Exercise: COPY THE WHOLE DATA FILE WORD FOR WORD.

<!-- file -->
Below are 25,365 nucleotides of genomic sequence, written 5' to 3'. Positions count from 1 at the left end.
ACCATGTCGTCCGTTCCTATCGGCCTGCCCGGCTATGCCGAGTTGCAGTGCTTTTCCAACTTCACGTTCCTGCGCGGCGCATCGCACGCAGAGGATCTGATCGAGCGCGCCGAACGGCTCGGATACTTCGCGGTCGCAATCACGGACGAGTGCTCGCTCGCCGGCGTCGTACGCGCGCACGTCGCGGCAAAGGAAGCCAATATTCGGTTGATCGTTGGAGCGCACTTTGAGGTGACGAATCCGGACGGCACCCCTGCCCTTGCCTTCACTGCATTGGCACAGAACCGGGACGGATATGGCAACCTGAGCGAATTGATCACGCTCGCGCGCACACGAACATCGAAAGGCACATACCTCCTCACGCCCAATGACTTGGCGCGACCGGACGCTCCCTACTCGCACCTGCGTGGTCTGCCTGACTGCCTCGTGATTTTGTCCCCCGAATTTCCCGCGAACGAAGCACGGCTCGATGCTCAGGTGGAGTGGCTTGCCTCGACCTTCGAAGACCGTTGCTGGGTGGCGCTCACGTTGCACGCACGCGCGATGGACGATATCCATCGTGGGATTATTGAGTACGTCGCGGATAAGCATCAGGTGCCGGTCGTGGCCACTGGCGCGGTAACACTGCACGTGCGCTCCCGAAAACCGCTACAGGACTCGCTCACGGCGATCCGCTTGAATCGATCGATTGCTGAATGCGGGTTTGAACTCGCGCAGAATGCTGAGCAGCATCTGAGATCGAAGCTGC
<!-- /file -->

Below are 25,365 nucleotides of genomic sequence, written 5' to 3'. Positions count from 1 at the left end.
ACCATGTCGTCCGTTCCTATCGGCCTGCCCGGCTATGCCGAGTTGCAGTGCTTTTCCAACTTCACGTTCCTGCGCGGCGCATCGCACGCAGAGGATCTGATCGAGCGCGCCGAACGGCTCGGATACTTCGCGGTCGCAATCACGGACGAGTGCTCGCTCGCCGGCGTCGTACGCGCGCACGTCGCGGCAAAGGAAGCCAATATTCGGTTGATCGTTGGAGCGCACTTTGAGGTGACGAATCCGGACGGCACCCCTGCCCTTGCCTTCACTGCATTGGCACAGAACCGGGACGGATATGGCAACCTGAGCGAATTGATCACGCTCGCGCGCACACGAACATCGAAAGGCACATACCTCCTCACGCCCAATGACTTGGCGCGACCGGACGCTCCCTACTCGCACCTGCGTGGTCTGCCTGACTGCCTCGTGATTTTGTCCCCCGAATTTCCCGCGAACGAAGCACGGCTCGATGCTCAGGTGGAGTGGCTTGCCTCGACCTTCGAAGACCGTTGCTGGGTGGCGCTCACGTTGCACGCACGCGCGATGGACGATATCCATCGTGGGATTATTGAGTACGTCGCGGATAAGCATCAGGTGCCGGTCGTGGCCACTGGCGCGGTAACACTGCACGTGCGCTCCCGAAAACCGCTACAGGACTCGCTCACGGCGATCCGCTTGAATCGATCGATTGCTGAATGCGGGTTTGAACTCGCGCAGAATGCTGAGCAGCATCTGAGATCGAAGCTGC